What about those neurowhatsits in our brain

Let’s talk a bit about the brain because so many people have been sold on the idea that the brain is run by things that are out of our control.

What is the brain?  Well, it’s not a computer like the one you’re reading this on.  It is a cybernetic device that manages all kinds of things, from breathing and heart rate to more complicated things like our mood (whatever that is).

It is made up of 100,000,000,000 cells called neurons that are connected together by wires called axons and dendrites. Just as a comparison, the brain of a fruit fly contains about 10,000 neurons, which is why people are somewhat smarter than fruit flies. 

Each neuron can be connected to many other neurons. The estimated number of connections is around 100,000,000,000,000.  That makes the human brain about the most complicated device on earth; more complicated than the entire internet.  The point of connection between two neurons is called a synapse.

A synapse is a switch that receives a signal from a neuron and either routes the signal on to other neurons or stops the signal, depending on the synapses current chemical environment. The chemical environment changes from moment to moment.

We have learned a lot about the brain in the past 30 years but the truth is we don’t really know how neurons group together to achieve results.  We don’t even understand how the brain stores information. 

The brain is good at two things.  First, it likes to do pretty much the same thing today that it did yesterday.  That’s called habituation.  Second, the brain is built to learn new things by itself.  That’s called plasticity.  Every second of your life, your brain is changing.  New connections are being made and old ones pruned away.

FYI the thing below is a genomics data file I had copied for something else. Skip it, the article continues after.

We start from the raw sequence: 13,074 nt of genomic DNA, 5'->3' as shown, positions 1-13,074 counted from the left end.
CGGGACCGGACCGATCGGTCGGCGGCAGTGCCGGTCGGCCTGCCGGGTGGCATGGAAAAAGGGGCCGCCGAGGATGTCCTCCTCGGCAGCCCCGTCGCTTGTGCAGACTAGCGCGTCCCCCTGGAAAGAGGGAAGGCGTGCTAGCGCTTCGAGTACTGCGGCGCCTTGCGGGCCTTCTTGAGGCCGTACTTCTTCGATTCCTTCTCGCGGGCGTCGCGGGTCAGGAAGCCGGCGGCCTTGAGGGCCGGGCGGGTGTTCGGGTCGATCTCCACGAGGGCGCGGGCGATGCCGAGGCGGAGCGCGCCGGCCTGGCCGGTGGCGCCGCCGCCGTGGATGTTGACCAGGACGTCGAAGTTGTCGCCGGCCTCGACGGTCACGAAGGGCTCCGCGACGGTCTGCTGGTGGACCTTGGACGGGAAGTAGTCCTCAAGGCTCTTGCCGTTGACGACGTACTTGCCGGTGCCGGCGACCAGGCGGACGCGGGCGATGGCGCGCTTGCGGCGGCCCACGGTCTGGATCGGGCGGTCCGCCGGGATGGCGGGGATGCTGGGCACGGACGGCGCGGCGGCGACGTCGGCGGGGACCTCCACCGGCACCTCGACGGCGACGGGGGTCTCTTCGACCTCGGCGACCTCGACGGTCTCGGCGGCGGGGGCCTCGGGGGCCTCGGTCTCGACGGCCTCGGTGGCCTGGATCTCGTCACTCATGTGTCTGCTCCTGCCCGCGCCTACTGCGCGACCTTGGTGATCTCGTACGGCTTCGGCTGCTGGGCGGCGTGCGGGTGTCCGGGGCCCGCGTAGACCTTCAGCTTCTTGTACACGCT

The brain also behaves differently from moment to moment due its changing chemical environment. 

At any given moment, we are the sum of the ours brain’s synaptic connections along with the chemical environment of those connections. Those synaptic connections determine, at this moment, how we behave.

But our behavior also affects our brains.  Certain chemicals in our brain tend to make us feel good, but feel good behavior such as playing, sex, eating tasty food, and laughing increases the amount of feel good chemicals in our brain.  When we have more feel good chemicals in our brain, we behave in more feel good ways; then we get more feel good chemicals going.  It’s brain boggling.  Ultimately, it is our behavior that controls our brain. 

How do you take advantage of the brain/behavior connection?  That will be addressed in a future post, “How you feel is not all in your head.”

About almondhead

I am a mental health counselor in private practice. One of the focuses of my practice is helping people with fear, anxiety and their ugly stepsister, depression. I became a counselor after a long career in the technology world, so naturally, I think of the brain as an engineering problem. It can help to understand something about how the brain works. I decided to start this blog as a way to help other people learn about fear, anxiety and relationship. (All our problems are really about relationships.) You can also find me at: www.virtuallyfearless.com www.PsychologyToday.com www.theravive.com http://www.marriagefriendlytherapists.com/
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